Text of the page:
Reforms that meet long-term objectives but are not scored as delivering immediate savings are often viewed with an understandable amount of uncertainty and even suspicion. That’s why it was very helpful for CBO to release a letter yesterday afternoon walking through not only some of the challenges of financing major health legislation but also the pathways to a higher-quality, lower-cost health care system over time — the proposals that could help to "bend the curve" on cost growth over the long term. In a section entitled "Policy Options that Could Produce Budgetary Savings in the Long Run," the CBO letter highlights a number of options, nearly all of which were included in the President’s Budget or have been subsequently included as part of his health reform package, that hold promise for reducing costs over the long term.

  • Filed on Fleet Street

    Readers of this blog are familiar with my argument: Our fiscal future is so dominated by health care that if we can slow the rate of cost growth by just 15 basis points a year (0.15 percentage points), the savings for Medicare and Medicaid would equal the impact from eliminating Social Security’s entire 75-year shortfall.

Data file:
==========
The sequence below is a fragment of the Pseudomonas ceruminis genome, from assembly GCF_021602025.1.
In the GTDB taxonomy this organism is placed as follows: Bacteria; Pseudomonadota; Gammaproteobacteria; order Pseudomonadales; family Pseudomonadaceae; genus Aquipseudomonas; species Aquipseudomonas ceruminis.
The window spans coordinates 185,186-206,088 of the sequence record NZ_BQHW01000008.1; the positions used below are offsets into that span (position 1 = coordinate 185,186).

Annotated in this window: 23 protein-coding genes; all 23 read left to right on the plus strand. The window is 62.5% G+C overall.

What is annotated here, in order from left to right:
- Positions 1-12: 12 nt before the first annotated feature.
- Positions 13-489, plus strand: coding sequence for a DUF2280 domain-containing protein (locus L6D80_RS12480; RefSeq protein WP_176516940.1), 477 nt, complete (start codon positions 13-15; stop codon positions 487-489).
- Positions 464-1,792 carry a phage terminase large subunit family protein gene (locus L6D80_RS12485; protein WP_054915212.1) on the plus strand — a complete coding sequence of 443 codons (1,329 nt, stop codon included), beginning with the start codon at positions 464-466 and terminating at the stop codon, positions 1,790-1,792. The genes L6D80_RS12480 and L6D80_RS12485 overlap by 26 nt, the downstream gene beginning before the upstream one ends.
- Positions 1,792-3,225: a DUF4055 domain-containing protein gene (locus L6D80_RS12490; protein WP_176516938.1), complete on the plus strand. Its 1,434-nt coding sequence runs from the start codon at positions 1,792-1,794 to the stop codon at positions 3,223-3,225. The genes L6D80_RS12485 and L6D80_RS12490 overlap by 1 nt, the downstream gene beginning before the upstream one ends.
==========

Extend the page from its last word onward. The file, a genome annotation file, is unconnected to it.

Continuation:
• Weekend Reading

    If you’re not outside enjoying the nice summer weekend and, like me, you are a health care policy wonk, there are a few important developments to be following.

  • Debating Health Care

    Beginning last week with posts by two bloggers I read regularly and then today with a lengthy editorial in the Wall Street Journal and a blog post by the always provocative Richard Posner, observers are raising some tough and direct questions about health care reform. Some of the pieces were skeptical – and even critical – of our plans. I welcome this debate, and hope to use this blog as a way to foster a dialogue on this vital topic.